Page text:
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Emidio Pepe in Paris

Updated: Apr 22

Serendipity colludes with great good fortune

Just minutes after making reservations to dine with my daughter (back in Paris briefly between travels in the US, Canada, and Mexico) on Saturday evening, I received a call from a very generous friend asking if I would be able to take the two seats he had reserved for a fully paid pop-up dinner featuring wines from Emidio Pepe, with dishes prepared by their own chef, Pietro La Rosa. I accepted immediately, without actually having put two and two together to realise how entirely extraordinary the invitation was. Once I had come to my senses, I realised this was going to be an exceptional evening.

The pop-up was organised to celebrate the 60th anniversary of the domain; sixty years of great wines and a philosophy that, at its core, has not changed since Emidio Pepe planted his vineyard in 1964. He was an original thinker who “strongly believed in the great ageing potential of Trebbiano and Montepulciano d’Abruzzo and he dedicated all his energies to those two indigenous grape varietals, proving their incredible potential and showing it to the entire world”.

The natural wine world, which in my determination includes those truly working organically and biodynamically, with or without sulphur, is a broad and multi-faceted community. But what binds everyone is an appreciation for authenticity, a profound respect for the earth and the forces in nature. It is a world of eco-conscious beings who are also respectful of the health of the earth as the main support for their own health. Ultimately, this can all be summed up by taste because the living is full of energy and a reflection of terroir. That energy and terroir are what produce taste and what excites us so when tasting living wines from living vines.

I met Chiara de Iulis Pepe, a philosopher and wine-maker practitioner of incomparable insight, at the Renaissance des Appellations (biodynamic) tasting at the Grenier Saint-Jean in Angers two years ago, and was thrilled by their wines then. But it’s hard to really focus in tastings where you’re surrounded by hundreds of wine enthusiasts swirling, spitting and speaking all at once. The intimacy of a pop-up dinner, that was limited to about 20 people, offered the perfect balance of conviviality and calm for really ‘being’ with the wines.

And what wines!! We were greeted with a glass of 2021 Trebbiano d’Abruzzo in Magnum that was a presage of things to come. Like all their wines, dancing feet crushed the grapes, and though it’s a stretch to say so, the human energy used to release the juice may have a part in the energy you can feel in the wine. Just thinking about them awakens organoleptic souvenirs that place me firmly at my seat at the table. And the food, prepared by chef Pietro la Rosa was masterful, beautifully orchestrated by Chiara’s sister Elisa, always meeting and sometimes (almost) surpassing the pleasure of the wines.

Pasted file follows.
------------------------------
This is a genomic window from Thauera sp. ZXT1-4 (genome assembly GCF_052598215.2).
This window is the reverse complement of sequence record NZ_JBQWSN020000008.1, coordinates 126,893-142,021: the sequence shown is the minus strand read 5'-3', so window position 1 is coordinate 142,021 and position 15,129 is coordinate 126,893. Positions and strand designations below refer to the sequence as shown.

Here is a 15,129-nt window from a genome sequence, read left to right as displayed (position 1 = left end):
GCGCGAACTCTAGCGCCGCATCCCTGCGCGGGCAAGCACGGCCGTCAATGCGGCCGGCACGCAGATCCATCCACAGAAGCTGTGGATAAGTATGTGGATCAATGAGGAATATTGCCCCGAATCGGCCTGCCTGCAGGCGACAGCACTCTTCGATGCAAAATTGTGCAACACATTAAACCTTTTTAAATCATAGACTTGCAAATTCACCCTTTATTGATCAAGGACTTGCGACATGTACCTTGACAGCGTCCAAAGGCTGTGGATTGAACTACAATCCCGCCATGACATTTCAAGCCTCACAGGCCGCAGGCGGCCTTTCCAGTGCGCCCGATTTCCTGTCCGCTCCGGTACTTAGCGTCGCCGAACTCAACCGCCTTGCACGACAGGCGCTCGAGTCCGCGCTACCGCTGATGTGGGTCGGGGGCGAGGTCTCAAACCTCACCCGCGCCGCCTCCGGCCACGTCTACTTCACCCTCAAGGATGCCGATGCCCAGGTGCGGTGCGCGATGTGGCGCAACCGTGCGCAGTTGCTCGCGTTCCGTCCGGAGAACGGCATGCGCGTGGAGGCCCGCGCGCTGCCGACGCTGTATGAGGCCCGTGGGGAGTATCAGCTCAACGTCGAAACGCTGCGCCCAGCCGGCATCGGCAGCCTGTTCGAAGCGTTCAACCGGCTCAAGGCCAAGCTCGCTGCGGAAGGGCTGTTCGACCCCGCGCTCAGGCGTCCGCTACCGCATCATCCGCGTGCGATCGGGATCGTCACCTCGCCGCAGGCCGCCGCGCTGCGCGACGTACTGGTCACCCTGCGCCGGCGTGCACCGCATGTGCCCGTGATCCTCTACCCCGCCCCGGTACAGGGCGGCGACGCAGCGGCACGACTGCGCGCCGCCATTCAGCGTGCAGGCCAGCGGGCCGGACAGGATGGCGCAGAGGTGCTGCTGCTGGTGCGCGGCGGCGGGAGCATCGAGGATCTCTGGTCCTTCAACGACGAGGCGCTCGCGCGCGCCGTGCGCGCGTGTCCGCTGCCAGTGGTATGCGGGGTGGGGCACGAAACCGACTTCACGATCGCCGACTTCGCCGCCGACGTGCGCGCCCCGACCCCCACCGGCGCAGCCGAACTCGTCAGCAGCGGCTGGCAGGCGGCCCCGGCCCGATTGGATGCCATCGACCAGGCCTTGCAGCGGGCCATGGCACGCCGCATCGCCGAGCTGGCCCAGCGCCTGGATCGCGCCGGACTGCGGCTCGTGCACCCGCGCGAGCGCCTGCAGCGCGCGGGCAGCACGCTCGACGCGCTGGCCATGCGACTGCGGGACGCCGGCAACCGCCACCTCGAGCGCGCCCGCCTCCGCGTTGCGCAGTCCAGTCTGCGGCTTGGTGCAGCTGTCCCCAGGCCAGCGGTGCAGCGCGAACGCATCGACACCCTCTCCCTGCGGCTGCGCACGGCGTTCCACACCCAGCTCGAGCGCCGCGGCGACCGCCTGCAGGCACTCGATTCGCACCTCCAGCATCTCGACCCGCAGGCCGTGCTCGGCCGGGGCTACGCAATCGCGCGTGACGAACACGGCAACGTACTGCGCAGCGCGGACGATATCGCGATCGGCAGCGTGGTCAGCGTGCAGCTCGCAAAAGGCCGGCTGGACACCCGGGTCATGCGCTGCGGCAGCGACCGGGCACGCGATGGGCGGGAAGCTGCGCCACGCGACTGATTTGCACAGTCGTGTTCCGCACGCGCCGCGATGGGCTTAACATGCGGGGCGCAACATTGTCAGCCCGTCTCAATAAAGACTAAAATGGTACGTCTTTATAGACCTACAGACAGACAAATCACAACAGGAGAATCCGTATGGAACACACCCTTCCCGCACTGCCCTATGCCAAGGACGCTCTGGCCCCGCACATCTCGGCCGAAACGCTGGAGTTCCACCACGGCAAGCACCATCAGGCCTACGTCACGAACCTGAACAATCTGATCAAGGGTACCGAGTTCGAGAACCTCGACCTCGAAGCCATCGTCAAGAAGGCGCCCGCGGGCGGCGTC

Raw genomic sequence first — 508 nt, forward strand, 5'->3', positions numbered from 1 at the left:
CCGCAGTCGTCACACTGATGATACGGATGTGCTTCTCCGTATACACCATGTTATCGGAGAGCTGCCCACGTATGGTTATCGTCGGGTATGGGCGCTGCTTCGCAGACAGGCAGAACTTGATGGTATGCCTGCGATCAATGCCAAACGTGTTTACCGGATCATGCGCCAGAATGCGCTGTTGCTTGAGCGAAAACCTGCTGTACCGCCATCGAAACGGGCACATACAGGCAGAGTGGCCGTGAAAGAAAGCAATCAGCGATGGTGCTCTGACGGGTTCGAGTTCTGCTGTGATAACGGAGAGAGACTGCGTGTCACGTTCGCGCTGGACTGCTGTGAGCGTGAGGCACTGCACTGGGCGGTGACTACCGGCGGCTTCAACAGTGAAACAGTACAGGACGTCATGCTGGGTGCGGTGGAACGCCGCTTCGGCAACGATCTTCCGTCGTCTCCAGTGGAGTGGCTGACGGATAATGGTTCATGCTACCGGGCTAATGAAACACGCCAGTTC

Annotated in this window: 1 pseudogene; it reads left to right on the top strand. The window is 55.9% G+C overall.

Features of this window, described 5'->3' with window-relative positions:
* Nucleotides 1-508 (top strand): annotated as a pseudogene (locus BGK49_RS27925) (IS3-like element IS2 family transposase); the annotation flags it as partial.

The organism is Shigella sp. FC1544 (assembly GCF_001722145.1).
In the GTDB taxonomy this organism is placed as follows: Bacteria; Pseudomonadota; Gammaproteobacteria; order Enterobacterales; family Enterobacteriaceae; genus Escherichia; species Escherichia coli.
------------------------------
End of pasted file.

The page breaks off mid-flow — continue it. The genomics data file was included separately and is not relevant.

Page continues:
It was undoubtedly one of the best meals in quite some time with wines that fill you with joy. And the company was also interesting as we had a couple from Holland to our right (a Neapolitan pizza restaurant owner and his nutritionist wife), a Russian insurance salesman and a French tech guy across from us, and two Chinese women wine journalists to our left.

What a fabulous evening! Chiara is also one of the most eloquent winemaker philosophers I’ve ever met and has a truly original approach to sustainability, the issues of climate change, forestry, polycultures, ‘surface area’ (which she prefers to think about as volume) and what it means to be ‘natural’. 

The video below, filmed on the fly (I apologise for the quality), is but an excerpt of Chiara’s approach to maintaining what her grandfather had already put in place. Ranging from ‘picturing a season’ to capture the essence of what nature offers in order to bring that forward, ten, twenty, thirty or forty years later, to the importance of shade in creating good quality tannins, protecting soil as well as vines by building pergolas and planting trees, and their work in agriculture – which has lead them to polyculture and much of what we found on our plates – her discourse was inspirational.

This profound connection with the earth and the forces of nature is the inspiration for all great wines (and all great agriculture), but it is rare and reassuring to hear such eloquent and coherent explanations of what ‘real’ wines are and how they are made. Being able to taste vegetables and grains from the property where the vines grow and the wine is made, also offered us a real sensation of ‘spirit of place’, allowing us to sense the terroir in its myriad forms.

In the intimate setting of the pop-up dinner, surrounded by like-minded individuals from diverse corners of the world, we were transported not only to the vineyards of Abruzzo, but to the spirit of what comprises natural wines – a realm where authenticity, eco-consciousness, and a deep reverence for terroir converge. The soil shared by vine and polyculture illuminated the intricacies of sustainability and the profound interconnectedness between vineyard and table. It was a privilege to be part of this unforgettable soirée, where the essence of terroir reaffirmed the importance of preserving our agricultural heritage for generations to come. It was truly a moment when ‘Santé!’ takes on its full meaning.


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